New Year's Diet: Should It Be a Family Affair?
It should not be alarming to hear that in the US, 1 out of 3 children and a third of adults are considered overweight or obese. Again, it should not come as a surprise to hear that with an increase in weight there is an increase in:
- coronary heart disease
- Type 2 diabetes (a large scale issue in and of itself!)
- high levels of total cholesterol and triglycerides
- liver and gall bladder disease
- sleep apnea and respiratory problems
- gynecological problems
Just pause for a moment here. Read the list above and really allow yourself to think: are you, or anyone in your immediate family already dealing with any of these health issues? Have you seen them struggle with doctors, medical bills, frustrations of not wanting to hear about another fad diet that could help strip the weight? I know that it is frustrating because I have counseled these types of patients in the hospital. The hospital is the last place you want to be when dealing with these diseases because, by that point, the problem has already scaled to a more serious health issue.
Where do we draw the line when it comes to our children and their weight?
I have personally been on the opposite side of the overweight/obesity spectrum. When my daughter was a month old, our pediatrician told me he felt there could be reason to diagnose her as failure to thrive and that I may need to start offering her formula. Being a first time mother as well as exclusively breastfeeding, I was about to kick him in the shins. Instead of reacting on my aggravation, I firmly stated that my in-laws were short in stature as well as pointing out the obvious truth of being a smaller individual myself! At that point, they noted in her chart the facts I had offered as well as made it clear that we would closely monitor her growth. To this day she is perfectly healthy and has been since the day we were blessed with her love. So what is my point? Well, as a professional, I know that everyone is an individual and as a family we are an individual unit as well. Families need to come together to help a member in need when faced with any medical condition. It is up to the physician to address the issue of weight, and the family's responsibility to seek the assistance from professionals. Together the right decisions can be made to formulate the best plan of action towards better health before having to deal with any repercussions that will result from being overweight or obese.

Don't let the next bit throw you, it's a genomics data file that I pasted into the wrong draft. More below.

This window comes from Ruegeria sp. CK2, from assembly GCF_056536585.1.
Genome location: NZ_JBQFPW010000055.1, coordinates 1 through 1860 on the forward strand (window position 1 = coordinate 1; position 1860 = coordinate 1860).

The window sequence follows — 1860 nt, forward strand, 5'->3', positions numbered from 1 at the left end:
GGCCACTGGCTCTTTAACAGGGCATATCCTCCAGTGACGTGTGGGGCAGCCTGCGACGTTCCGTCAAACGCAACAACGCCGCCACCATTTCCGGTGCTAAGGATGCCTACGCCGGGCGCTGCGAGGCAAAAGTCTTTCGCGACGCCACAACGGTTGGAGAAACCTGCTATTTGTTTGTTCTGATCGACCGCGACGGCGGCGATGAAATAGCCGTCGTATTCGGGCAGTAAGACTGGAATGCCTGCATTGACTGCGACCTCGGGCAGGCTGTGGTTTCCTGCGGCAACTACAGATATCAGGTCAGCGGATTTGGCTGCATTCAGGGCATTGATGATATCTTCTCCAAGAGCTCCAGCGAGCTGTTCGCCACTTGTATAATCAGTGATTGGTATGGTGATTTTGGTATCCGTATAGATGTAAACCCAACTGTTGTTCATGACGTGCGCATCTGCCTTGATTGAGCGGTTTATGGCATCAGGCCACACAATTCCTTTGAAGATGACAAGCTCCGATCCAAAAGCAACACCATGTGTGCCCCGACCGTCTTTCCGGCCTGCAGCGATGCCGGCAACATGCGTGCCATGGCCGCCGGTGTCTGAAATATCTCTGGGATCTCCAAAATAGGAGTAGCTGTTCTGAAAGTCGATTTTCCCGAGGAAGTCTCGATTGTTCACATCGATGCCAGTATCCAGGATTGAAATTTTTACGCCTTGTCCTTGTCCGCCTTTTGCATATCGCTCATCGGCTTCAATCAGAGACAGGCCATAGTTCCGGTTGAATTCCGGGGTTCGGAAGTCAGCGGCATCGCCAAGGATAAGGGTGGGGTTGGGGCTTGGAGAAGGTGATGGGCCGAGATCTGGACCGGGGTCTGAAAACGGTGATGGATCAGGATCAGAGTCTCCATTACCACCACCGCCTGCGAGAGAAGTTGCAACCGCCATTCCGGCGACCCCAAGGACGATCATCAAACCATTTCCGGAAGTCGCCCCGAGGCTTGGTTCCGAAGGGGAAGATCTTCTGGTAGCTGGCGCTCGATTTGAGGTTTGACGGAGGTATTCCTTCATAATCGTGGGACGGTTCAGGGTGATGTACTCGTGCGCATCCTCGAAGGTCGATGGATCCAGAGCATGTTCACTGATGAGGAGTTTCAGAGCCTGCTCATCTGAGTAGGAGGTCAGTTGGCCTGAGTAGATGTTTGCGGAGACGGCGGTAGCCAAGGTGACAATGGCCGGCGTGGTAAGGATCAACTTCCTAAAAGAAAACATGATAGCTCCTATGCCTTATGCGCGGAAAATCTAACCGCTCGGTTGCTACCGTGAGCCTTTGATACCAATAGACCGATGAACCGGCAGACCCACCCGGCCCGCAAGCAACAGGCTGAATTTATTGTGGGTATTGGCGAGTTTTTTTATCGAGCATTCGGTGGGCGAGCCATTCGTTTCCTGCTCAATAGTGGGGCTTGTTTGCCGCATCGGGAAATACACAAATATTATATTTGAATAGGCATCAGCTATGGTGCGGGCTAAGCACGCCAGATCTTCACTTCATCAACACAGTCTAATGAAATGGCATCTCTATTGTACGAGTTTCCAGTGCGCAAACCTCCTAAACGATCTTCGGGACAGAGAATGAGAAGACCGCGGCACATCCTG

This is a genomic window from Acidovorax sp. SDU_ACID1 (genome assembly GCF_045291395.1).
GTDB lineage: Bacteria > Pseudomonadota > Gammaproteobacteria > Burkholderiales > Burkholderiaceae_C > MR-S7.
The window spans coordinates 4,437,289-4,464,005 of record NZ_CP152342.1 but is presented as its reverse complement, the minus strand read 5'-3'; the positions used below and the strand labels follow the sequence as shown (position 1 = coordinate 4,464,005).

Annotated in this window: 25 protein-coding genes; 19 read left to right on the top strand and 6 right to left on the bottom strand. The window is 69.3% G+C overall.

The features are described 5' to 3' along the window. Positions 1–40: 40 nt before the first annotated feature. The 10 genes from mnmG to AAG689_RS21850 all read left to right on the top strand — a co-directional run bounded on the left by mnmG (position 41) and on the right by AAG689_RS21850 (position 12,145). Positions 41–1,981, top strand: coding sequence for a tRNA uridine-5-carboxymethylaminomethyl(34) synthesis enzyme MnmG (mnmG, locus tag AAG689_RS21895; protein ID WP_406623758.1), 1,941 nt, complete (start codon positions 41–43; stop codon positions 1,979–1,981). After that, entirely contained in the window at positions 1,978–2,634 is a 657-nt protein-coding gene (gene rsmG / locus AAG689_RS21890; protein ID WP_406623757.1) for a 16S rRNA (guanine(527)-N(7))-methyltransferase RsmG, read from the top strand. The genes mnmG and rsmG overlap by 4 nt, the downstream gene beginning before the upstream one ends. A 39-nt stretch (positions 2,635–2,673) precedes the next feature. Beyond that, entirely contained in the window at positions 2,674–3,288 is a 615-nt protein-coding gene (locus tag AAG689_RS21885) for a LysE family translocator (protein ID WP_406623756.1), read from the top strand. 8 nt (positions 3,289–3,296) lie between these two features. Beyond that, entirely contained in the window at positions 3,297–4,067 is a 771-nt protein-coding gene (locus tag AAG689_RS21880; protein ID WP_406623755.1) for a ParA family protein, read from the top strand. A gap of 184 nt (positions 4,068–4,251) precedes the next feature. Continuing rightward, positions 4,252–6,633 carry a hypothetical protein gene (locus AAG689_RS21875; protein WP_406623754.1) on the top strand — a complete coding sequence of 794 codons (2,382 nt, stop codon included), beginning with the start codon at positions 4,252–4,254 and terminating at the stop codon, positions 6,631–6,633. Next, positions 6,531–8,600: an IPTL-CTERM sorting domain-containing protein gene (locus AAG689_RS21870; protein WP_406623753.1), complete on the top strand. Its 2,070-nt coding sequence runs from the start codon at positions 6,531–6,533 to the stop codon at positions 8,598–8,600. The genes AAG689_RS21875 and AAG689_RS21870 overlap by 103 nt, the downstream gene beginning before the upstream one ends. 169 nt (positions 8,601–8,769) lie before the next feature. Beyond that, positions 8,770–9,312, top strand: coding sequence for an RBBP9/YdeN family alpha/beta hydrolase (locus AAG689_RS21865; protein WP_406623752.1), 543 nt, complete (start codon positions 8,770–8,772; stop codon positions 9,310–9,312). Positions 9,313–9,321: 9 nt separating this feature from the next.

There is growing evidence showing that the weight of our children stems from as early on as conception. There is also evidence showing that when a child is plotted on a weight-for-length at the age two, and "found to be over the 95th percentile, they are likely to continue to be overweight as both children and adolescents." (www.todaysdietitian.com and July 2010 issue of The Journal of Pediatrics). Even earlier on, as an infant of 6 months old, who is at that 95th percentile, they are already at an increased risk of maintaining that obesity profile (85th-94th percentile is considered overweight) beyond 24 months if no particular intervention is addressed.
I firmly stand my grounds on saying that it is up to us, the parents/guardians, to work with professionals (doctors, registered dietitians and certified personal trainers) in efforts to keep our families within a healthy BMI and weight-for-length/height. It is our responsibility as mothers, the privileged of the sexes, who carry our children for an average of nine months, to nourish ourselves in ways of ensuring that our unborn children are truly beginning their lives in the healthiest way possible. Isn't this what you want for your loved ones?
So you have decided that you are going to seek advice. What can we do for you as dietitians?
- pantry/refrigerator makeover
- grocery store tour (Yes, there are more and more dietitians working closely with grocery stores)
- assist in meal planning (Super Healthy Kids!!)
- educate on making the "better" choice, regardless of whether it is processed or not, a dessert or a meatless alternative
- teach food prep and basic cooking skills
- work directly with your physician to ensure a comprehensible healthy lifestyle plan with your child's healthy status at the forefront
- ...and more!
What can personal trainers do for you?
- make a fitness plan based on your family's lifestyle
- show you how to utilize the equipment you may already have at home
- help you find the perfect fitness facility
- assess short term and long term goals and help you formulate them into attainable ones
- work with your dietitian and physicians
- motivate you and make you and your family accountable in respect to your personal goals
- ...and more!
In bringing it all together, begin by admitting that there is a health risk and make it a priority to get everyone involved. The plan should focus around the family becoming a healthy unit, with the parents taking the lead. Begin by offering the best food choices for your family's lifestyle, keeping the childs weight, at the very least maintained, and making everyday physical activity a priority for the family. You can rest assured, knowing that your entire family will be "fit and fabulous, forever!"
Although a sensitive topic, we would love to hear your personal experience with weight issues in your family (on either side of the spectrum).
Here are some other resources to take a look at:
Kids and Weight Loss - from Super Healthy Kids
American Heart Association -What is Childhood Obesity
Dr. Bill Sears-Great ways to not go on a diet from America's pediatrician
Statistics on prevalence of overweight and obese Americans CDC